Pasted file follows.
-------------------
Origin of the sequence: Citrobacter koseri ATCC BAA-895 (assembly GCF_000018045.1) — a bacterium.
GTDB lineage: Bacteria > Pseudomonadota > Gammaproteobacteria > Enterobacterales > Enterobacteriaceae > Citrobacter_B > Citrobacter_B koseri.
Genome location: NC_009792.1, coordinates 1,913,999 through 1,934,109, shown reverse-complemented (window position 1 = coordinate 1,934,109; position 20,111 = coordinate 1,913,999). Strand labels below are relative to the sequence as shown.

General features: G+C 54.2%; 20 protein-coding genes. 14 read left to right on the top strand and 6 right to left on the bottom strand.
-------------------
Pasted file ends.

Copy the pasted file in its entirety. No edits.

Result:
Origin of the sequence: Citrobacter koseri ATCC BAA-895 (assembly GCF_000018045.1) — a bacterium.
GTDB lineage: Bacteria > Pseudomonadota > Gammaproteobacteria > Enterobacterales > Enterobacteriaceae > Citrobacter_B > Citrobacter_B koseri.
Genome location: NC_009792.1, coordinates 1,913,999 through 1,934,109, shown reverse-complemented (window position 1 = coordinate 1,934,109; position 20,111 = coordinate 1,913,999). Strand labels below are relative to the sequence as shown.

General features: G+C 54.2%; 20 protein-coding genes. 14 read left to right on the top strand and 6 right to left on the bottom strand.